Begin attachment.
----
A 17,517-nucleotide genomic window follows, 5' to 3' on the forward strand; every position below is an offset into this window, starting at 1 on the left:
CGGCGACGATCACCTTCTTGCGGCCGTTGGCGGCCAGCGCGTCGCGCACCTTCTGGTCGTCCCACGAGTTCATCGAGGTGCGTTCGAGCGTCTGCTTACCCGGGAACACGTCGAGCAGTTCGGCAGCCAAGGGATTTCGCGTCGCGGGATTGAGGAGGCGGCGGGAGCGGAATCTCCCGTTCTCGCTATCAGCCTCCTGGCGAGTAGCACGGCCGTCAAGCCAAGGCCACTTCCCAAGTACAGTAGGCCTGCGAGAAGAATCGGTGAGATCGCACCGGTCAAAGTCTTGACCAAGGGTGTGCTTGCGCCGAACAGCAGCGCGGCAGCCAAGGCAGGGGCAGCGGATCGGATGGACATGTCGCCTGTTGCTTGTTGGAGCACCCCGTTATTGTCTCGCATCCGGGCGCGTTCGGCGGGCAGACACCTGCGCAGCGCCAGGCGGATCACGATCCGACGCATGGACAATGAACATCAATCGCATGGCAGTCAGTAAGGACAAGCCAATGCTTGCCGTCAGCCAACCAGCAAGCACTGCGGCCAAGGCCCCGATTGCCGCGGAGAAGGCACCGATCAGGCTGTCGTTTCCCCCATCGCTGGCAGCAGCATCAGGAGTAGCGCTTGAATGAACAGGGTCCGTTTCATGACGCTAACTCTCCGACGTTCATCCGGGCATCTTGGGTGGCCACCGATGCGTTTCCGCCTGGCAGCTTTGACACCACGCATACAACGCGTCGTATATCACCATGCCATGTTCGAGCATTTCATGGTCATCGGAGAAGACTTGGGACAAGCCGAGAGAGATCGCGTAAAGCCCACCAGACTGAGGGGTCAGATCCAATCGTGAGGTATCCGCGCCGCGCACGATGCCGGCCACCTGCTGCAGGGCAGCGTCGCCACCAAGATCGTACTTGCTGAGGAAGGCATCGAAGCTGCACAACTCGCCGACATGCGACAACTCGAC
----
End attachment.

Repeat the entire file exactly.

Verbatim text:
A 17,517-nucleotide genomic window follows, 5' to 3' on the forward strand; every position below is an offset into this window, starting at 1 on the left:
CGGCGACGATCACCTTCTTGCGGCCGTTGGCGGCCAGCGCGTCGCGCACCTTCTGGTCGTCCCACGAGTTCATCGAGGTGCGTTCGAGCGTCTGCTTACCCGGGAACACGTCGAGCAGTTCGGCAGCCAAGGGATTTCGCGTCGCGGGATTGAGGAGGCGGCGGGAGCGGAATCTCCCGTTCTCGCTATCAGCCTCCTGGCGAGTAGCACGGCCGTCAAGCCAAGGCCACTTCCCAAGTACAGTAGGCCTGCGAGAAGAATCGGTGAGATCGCACCGGTCAAAGTCTTGACCAAGGGTGTGCTTGCGCCGAACAGCAGCGCGGCAGCCAAGGCAGGGGCAGCGGATCGGATGGACATGTCGCCTGTTGCTTGTTGGAGCACCCCGTTATTGTCTCGCATCCGGGCGCGTTCGGCGGGCAGACACCTGCGCAGCGCCAGGCGGATCACGATCCGACGCATGGACAATGAACATCAATCGCATGGCAGTCAGTAAGGACAAGCCAATGCTTGCCGTCAGCCAACCAGCAAGCACTGCGGCCAAGGCCCCGATTGCCGCGGAGAAGGCACCGATCAGGCTGTCGTTTCCCCCATCGCTGGCAGCAGCATCAGGAGTAGCGCTTGAATGAACAGGGTCCGTTTCATGACGCTAACTCTCCGACGTTCATCCGGGCATCTTGGGTGGCCACCGATGCGTTTCCGCCTGGCAGCTTTGACACCACGCATACAACGCGTCGTATATCACCATGCCATGTTCGAGCATTTCATGGTCATCGGAGAAGACTTGGGACAAGCCGAGAGAGATCGCGTAAAGCCCACCAGACTGAGGGGTCAGATCCAATCGTGAGGTATCCGCGCCGCGCACGATGCCGGCCACCTGCTGCAGGGCAGCGTCGCCACCAAGATCGTACTTGCTGAGGAAGGCATCGAAGCTGCACAACTCGCCGACATGCGACAACTCGAC